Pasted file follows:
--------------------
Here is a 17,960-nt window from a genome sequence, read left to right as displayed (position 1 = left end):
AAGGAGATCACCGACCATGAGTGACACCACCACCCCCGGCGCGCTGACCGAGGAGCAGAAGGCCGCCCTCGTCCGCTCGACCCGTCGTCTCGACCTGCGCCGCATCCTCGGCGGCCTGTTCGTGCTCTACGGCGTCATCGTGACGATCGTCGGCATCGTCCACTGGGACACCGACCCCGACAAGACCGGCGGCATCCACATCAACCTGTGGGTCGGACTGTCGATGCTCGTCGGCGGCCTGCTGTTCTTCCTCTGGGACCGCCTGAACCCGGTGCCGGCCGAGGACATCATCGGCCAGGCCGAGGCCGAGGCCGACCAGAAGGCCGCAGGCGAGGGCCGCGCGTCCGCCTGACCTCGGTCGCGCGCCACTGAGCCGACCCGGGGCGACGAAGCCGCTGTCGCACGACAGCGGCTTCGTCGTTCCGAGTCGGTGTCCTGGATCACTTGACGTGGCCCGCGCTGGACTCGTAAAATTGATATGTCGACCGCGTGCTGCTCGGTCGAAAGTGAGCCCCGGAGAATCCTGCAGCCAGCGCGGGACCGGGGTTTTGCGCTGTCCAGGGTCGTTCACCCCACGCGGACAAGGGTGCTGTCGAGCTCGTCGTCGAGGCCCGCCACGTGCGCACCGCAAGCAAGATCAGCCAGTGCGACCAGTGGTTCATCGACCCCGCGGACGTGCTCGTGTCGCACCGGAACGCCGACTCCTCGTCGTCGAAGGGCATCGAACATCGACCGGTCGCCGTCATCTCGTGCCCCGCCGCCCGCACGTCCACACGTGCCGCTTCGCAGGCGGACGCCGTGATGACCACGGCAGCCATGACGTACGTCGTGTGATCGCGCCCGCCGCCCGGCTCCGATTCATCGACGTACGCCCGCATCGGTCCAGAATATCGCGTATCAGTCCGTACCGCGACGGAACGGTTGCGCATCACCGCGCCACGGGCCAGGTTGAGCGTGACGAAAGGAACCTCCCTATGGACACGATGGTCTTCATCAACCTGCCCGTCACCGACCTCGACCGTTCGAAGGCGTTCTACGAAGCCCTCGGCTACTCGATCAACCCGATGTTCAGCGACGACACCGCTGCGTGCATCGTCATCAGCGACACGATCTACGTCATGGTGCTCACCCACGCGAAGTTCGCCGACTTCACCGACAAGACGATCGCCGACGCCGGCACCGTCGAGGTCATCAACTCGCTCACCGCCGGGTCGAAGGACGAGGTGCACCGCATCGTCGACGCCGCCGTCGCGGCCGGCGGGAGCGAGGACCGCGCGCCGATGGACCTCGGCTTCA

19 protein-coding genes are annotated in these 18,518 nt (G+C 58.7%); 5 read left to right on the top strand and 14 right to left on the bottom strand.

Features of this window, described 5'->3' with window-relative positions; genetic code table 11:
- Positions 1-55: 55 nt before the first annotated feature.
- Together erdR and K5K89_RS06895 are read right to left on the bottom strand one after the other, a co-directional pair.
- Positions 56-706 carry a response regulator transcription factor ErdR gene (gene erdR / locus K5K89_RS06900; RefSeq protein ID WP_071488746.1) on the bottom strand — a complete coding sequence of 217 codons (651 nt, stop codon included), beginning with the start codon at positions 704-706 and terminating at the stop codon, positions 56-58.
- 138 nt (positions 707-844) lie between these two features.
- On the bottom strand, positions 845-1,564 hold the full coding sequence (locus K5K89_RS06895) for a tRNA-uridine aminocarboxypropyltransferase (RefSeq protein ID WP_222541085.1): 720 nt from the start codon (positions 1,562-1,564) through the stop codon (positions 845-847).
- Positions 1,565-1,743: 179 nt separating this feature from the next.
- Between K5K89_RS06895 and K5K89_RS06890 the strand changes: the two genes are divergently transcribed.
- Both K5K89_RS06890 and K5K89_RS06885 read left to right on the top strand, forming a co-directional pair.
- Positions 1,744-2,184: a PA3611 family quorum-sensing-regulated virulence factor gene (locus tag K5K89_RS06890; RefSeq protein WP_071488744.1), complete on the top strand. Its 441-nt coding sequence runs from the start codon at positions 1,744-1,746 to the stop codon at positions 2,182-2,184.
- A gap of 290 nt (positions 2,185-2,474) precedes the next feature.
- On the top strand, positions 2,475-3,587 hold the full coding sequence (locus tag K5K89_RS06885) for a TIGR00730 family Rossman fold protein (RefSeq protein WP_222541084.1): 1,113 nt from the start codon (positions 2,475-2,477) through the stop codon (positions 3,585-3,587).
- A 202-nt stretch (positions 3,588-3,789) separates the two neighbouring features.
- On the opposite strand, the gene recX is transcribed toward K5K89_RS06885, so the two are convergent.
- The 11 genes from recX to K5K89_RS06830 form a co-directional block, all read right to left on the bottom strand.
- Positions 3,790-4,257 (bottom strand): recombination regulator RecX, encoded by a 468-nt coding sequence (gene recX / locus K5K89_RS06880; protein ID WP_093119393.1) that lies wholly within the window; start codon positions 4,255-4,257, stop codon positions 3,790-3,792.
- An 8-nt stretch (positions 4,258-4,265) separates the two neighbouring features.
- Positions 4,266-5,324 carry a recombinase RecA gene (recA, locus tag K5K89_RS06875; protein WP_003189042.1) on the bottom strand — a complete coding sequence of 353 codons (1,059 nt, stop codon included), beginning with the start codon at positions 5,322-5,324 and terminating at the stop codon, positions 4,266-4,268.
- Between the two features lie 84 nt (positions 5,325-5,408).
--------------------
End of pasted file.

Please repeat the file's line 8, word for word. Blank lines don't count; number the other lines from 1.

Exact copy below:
- 138 nt (positions 707-844) lie between these two features.